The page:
Wil sighed, reaching up to tuck a strand of hair behind her ear. A moment later it had fallen loose again, and she left it fluttering in front of her eyes as she was rushed down the stairs and out of the building. The sun had set a couple hours ago, and the night was cold and clear with little wind. Though there was no snow, small patches of ice were scattered along the path to the parking lot. With her dress shoes – black with buckles and a wide one-inch heal – she was careful to avoid them.

"Fine," she relented. "Where?"

"Molly's, of course!" Kate made it sound like it was a given, and really, it probably should have been. Most weekends, the girls found themselves in Molly's at least one night until close. They piled into the suburban Kate and Eve shared and hit the road.

"So, how'd it go?" Rhonda asked, craning around from the front seat to face Wil. She wore a bright red hat and gloves, and she pulled the latter off, stuffing them into her pockets.

Wil smiled. "Actually, it went well," she admitted, earning a scoff from beside her.

"Of course! You are my fabulous friend, it would go no other way." Kate struck a pose, and they all laughed.

"I couldn't have done it alone though," she told them. "The pianist I have working with me showed up late, and wow, he is amazing."

"Oooooo," Eve crooned from the driver's seat. "Has our perpetually single roommate finally found something that piques her interest?"

"Not that like!" Wil cried, a blush creeping into her cheeks. "He's an amazing musician. Seriously, does it have to be all about men with you guys?" The three of them nodded their agreement, and she gave a heavy sigh. "In that case – you've seen Jeremy, what, four times this week Rhonda?"

Everyone's attention was suitably redirected away from Wil, and she turned to stare out the window. Street lights and brown yards sped past, a few people still showing off their Christmas lights, and her mind wandered as the others discussed Rhonda's growing seriousness with her boyfriend. Her mind went back, for a moment, to similar conversations with high school friends, though for the first time there was no sting with the memory. Instead, she remembered it fondly, and a smile crept onto her lips.

"Earth to Willa!" Rhonda called, bringing her back into the conversation. She looked back to them, seeing three expectant faces staring at her. "Seriously, one of these days you've got to tell us where you go when you do that."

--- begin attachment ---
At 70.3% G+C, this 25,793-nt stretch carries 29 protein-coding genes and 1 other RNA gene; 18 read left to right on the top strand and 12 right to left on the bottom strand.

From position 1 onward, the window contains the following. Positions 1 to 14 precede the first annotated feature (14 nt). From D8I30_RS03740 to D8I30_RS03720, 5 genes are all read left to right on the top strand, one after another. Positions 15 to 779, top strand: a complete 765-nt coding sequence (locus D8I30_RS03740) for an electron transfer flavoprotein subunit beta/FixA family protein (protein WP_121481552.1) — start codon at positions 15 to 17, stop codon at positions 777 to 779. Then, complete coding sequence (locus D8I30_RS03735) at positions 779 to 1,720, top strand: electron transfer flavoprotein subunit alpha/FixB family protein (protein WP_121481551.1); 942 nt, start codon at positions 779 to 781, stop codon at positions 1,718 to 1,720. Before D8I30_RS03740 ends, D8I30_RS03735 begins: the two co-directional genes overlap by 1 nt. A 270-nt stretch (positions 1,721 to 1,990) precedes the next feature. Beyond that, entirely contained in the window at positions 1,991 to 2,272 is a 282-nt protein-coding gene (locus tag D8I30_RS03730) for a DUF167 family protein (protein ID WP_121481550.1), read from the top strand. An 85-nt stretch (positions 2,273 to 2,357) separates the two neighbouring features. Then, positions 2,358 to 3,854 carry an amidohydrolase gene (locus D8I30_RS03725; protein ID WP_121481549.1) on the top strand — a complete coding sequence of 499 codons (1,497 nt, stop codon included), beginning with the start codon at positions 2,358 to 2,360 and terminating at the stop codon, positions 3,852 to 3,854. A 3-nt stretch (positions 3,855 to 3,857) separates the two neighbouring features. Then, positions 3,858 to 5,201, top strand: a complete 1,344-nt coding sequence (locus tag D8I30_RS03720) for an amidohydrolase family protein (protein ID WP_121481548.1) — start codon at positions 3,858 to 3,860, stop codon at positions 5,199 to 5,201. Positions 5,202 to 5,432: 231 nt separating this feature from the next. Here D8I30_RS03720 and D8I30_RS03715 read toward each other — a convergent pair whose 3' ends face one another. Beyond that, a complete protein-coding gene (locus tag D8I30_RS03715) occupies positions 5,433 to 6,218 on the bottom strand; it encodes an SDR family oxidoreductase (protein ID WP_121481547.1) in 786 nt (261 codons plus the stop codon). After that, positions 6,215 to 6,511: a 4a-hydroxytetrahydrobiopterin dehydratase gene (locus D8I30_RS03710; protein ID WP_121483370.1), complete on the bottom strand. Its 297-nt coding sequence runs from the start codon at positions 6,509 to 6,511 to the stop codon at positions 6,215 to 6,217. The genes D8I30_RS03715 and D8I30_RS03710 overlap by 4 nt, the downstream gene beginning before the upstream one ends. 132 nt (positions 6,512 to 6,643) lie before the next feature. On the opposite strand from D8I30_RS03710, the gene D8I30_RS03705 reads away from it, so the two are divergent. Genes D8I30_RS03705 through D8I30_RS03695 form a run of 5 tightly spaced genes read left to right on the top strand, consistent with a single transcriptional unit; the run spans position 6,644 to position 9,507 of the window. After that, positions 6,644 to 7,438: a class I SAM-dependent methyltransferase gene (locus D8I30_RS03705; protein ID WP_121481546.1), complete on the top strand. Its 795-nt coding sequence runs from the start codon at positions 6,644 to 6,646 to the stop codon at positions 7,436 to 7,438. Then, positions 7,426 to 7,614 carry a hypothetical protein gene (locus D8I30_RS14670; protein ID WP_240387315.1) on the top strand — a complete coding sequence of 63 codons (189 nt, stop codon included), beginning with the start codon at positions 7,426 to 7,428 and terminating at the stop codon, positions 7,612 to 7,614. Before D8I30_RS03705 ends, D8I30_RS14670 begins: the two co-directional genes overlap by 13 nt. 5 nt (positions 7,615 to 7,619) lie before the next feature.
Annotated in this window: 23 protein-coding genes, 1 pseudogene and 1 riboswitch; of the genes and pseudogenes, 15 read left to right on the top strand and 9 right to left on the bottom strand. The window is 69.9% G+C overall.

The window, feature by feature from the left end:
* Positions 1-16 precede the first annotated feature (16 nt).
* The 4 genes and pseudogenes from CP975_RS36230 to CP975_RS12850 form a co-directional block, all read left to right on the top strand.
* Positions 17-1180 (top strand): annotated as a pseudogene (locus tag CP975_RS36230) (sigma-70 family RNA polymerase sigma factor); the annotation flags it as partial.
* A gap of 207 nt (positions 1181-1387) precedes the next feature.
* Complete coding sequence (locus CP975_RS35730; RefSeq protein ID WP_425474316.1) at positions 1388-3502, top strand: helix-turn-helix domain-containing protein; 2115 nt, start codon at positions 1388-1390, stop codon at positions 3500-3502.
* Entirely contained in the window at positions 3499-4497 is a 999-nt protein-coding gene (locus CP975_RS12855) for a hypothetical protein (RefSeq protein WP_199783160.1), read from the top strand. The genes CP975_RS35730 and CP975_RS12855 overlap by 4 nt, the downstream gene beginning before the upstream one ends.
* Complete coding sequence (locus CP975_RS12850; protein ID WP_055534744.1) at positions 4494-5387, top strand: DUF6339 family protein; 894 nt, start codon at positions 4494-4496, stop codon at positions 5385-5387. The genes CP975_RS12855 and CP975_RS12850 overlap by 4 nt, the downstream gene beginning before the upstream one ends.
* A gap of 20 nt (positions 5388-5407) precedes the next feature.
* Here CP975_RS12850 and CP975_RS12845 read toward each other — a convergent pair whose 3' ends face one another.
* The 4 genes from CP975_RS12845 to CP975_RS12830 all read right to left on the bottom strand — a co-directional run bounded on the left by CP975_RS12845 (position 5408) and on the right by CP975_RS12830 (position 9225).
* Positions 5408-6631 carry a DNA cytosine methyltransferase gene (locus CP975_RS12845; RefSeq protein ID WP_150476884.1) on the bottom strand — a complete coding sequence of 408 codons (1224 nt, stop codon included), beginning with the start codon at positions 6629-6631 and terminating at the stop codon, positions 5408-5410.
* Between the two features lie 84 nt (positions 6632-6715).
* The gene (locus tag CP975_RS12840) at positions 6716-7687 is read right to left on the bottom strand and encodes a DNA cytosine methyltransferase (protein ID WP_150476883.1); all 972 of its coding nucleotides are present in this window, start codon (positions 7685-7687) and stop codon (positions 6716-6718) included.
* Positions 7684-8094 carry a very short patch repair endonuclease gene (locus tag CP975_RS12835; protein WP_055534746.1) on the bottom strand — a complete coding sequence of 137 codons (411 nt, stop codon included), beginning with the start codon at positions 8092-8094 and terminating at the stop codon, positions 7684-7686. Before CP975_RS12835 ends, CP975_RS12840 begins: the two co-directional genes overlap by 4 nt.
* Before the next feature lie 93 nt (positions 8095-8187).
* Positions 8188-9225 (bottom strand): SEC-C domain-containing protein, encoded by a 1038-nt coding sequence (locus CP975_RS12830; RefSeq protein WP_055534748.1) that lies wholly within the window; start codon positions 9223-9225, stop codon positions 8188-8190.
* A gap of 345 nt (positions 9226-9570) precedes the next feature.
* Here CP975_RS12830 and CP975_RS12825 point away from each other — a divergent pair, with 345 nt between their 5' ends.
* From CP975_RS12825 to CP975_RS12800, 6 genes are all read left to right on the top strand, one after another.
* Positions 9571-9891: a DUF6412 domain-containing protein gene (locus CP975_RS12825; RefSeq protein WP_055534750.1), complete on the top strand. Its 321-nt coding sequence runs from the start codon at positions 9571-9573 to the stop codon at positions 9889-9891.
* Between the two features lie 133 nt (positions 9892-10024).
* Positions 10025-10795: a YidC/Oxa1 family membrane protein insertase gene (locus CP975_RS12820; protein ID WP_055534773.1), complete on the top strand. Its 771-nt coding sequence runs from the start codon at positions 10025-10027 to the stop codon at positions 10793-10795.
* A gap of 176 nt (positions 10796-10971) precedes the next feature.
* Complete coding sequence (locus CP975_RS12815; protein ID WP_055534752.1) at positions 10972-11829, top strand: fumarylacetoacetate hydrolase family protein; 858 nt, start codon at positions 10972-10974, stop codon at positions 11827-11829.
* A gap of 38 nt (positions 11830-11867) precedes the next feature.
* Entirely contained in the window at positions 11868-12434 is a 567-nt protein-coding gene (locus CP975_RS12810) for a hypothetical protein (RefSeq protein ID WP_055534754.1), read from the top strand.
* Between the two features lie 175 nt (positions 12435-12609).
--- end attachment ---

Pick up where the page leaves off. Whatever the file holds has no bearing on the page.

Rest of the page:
"Or take us with you," Kate added.

"Is it about a certain guy?" Rhonda raised an eyebrow, a playful grin on her lips. "That looked like a pretty good guy smile."

Wil decided to play along this time, folding her hands in her lap and putting on a perfectly innocent expression. "A certain guy, yes."

Kate clapped. "Is it that one you have a picture of in your room?"

The car fell silent, and Wil stared at the woman beside her in shock. Rhonda's eyebrows raised, and Eve reached over after a moment, turning the cruise control off and taking manual control of the car. They continued toward Molly's, Eve's eyes firmly on the road, and Rhonda turned to follow her gaze.

It took a few moments for the impact of what Kate had said to fully sink in, and when it did, she felt her anger flare. She narrowed her eyes at the other woman, who looked back at her with a confused expression.

"You were in my room?" Wil asked slowly, her voice low and dangerous. Kate blinked, startled. "What the hell were you doing in my room? You know I don't like people in there! For God's sake, Kate!"

"I left my headset charger at home over holidays. I just wanted to borrow yours," she shot back, her own eyes flashing. "What's the big deal?"

"What's the big deal? You were in my fucking room! That's mine! That's private!" Her voice rose as she continued, and she practically screeched the last words."

"Come off it!" Kate screamed at her, throwing her hands up in the air. "We live together for fuck's sake! You're always keeping secrets and pushing us away when we share everything – every god damn thing – with you. I needed a charging pad, I didn't find it, I left. It's not like I trashed the place!"

Wil snorted in disgust. "You went through my stuff! You didn't need to trash it, you had no right to go in there without asking me first!"

"Is this about your boy toy? You're trying to hide him from us?" Kate folded her arms in front of her. "I don't know what you hang up is with guys - I'd swear you're a lesbian or something. I bet he's your brother!"

"God!" Wil cursed, fuming. "He's my fucking fiancé, OK? I don't have a goddamn brother. Get off the lesbian kick!"

"Oh! So now you're engaged and you didn't even tell us? Where's the ring? Just tell us the truth already!" The car turned into the parking lot, but neither Kate nor Wil noticed it as they rolled to a stop. Rhonda had turned back to watch now, and putting the car into park, Eve did the same. All eyes were on Wil, and a lump rose in her throat.

"He's dead, Kate," she said, choking on the words. Her voice lowered from a scream to a harsh whisper as she said, "I keep the ring in my jewelry box; I stopped wearing it because I got sick of the pity looks people gave me when they knew." Tears spilled onto her cheeks, and she glanced around the car at everyone's stricken expressions. She couldn't help chuckling. "Yeah, those ones. That's why I didn't tell you, all right? I just wanted somewhere to be where no one was walking on eggshells, and now – because you couldn't keep out of my goddamn room – I can kiss that goodbye."